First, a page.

The Magic Cauldron

December 9, 2008

This chapter explains the economic, yet technical side of Open Sources. The author explained something how his developments fundings have started and how it was invest for a long time. He also share his insights how people were amazed to what Open Source is actually offering to them.

To many people, the successes of the open-source community seem like an implausible form of magic. High-quality software materializes “for free”, which is nice while it lasts but hardly seems sustainable in the real world of competition and scarce resources.

Indeed, Open Source is too good to be true and thus must be magic.

Open Source Software developers are evidently motivated by many factors but favoring features over quality is not noticeable amongst them. For many developers, peer review and acclaim is important, so it’s likely that they will prefer to build software that is admired by their peers. Highly prized factors are clean design, reliability and maintainability, with adherence to standards and shared community values preeminent.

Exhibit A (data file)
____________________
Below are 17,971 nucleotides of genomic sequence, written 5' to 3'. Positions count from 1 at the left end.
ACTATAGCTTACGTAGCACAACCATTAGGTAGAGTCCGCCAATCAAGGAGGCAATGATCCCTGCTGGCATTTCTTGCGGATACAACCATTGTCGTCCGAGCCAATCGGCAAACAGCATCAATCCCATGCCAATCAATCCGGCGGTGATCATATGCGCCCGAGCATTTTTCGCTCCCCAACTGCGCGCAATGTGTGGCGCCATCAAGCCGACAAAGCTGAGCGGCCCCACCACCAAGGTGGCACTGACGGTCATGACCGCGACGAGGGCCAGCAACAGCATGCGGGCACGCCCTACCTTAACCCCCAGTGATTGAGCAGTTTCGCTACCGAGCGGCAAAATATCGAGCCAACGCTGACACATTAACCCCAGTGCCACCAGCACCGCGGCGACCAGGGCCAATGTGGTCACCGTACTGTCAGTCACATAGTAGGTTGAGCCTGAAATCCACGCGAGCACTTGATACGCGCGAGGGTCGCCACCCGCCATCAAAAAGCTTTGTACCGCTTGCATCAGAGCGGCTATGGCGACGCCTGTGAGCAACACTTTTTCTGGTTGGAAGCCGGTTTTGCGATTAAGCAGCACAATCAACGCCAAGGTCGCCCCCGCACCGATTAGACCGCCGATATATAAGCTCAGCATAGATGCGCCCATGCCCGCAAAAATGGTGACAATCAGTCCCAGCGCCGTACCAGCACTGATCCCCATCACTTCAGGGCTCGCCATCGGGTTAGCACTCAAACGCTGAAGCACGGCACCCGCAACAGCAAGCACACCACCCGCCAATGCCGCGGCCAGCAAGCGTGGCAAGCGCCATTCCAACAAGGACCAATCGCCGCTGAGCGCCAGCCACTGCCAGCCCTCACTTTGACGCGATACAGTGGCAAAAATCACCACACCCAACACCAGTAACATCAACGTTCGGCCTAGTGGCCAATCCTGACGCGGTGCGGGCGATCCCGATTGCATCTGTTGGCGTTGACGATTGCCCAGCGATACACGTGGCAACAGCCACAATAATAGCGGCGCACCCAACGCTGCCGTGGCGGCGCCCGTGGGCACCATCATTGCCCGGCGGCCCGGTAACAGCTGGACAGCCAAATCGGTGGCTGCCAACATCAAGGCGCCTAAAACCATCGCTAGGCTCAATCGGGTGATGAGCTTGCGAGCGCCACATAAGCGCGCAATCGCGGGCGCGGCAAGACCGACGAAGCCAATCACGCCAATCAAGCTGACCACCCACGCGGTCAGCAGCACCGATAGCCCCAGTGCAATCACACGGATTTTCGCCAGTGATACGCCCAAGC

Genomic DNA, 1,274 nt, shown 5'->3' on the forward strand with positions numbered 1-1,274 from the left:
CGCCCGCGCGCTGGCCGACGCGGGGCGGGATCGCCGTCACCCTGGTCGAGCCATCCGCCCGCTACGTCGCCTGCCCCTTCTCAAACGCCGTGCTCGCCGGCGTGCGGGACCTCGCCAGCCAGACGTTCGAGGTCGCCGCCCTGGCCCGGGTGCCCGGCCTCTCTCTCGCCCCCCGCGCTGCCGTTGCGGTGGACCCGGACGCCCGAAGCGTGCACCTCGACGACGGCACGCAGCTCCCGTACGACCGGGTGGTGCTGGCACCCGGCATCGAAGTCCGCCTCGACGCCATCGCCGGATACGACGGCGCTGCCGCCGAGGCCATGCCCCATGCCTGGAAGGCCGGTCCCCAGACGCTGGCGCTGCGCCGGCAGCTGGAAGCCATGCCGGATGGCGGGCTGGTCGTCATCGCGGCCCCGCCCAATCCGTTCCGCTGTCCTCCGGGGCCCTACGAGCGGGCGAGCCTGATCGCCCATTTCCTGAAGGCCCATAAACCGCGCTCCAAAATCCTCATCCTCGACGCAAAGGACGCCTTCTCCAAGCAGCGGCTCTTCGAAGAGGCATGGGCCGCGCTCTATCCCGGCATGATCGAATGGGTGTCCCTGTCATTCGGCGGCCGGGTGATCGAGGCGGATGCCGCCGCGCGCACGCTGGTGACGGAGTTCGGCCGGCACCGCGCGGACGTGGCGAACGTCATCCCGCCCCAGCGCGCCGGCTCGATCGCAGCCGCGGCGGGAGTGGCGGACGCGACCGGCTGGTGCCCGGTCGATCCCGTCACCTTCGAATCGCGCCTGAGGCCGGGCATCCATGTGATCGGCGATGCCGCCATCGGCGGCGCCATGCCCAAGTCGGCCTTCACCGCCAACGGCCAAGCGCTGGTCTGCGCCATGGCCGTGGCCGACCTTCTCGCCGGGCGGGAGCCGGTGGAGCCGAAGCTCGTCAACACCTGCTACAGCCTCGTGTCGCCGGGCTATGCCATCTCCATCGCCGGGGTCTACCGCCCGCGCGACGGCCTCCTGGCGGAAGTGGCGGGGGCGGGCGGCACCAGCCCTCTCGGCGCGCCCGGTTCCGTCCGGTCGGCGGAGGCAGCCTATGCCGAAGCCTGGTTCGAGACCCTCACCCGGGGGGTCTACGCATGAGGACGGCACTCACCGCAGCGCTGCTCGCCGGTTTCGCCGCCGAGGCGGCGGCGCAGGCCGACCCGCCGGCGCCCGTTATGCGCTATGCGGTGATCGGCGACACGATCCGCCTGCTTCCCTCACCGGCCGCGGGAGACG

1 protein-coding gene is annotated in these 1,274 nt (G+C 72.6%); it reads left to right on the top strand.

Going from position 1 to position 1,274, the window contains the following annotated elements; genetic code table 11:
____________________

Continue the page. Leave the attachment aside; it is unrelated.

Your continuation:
So how can we evaluate the payoff from open source? It’s a difficult question in general, but we can approach it as we would any other predictive problem. We can start from observed cases where the open-source approach has succeeded or failed. We can try to generalize to a model that gives at least a qualitative feel for the contexts in which open source is a net win for the investor or business trying to maximize returns. We can then go back to the data and try to refine the model.

There are additional benefits of open source security tools. Most of them are more or less “free”.  The solutions are available to anyone with the time and need to install them.

Perhaps a tool doesn’t do exactly what you need – you can break open the code and fix it yourself. Open source provides a flexibility not available in closed products. Hopefully, if you do make improvements to an open tool you’ll offer them back to the original developer and community at large. The give-and-take of the gift economy benefits everyone.


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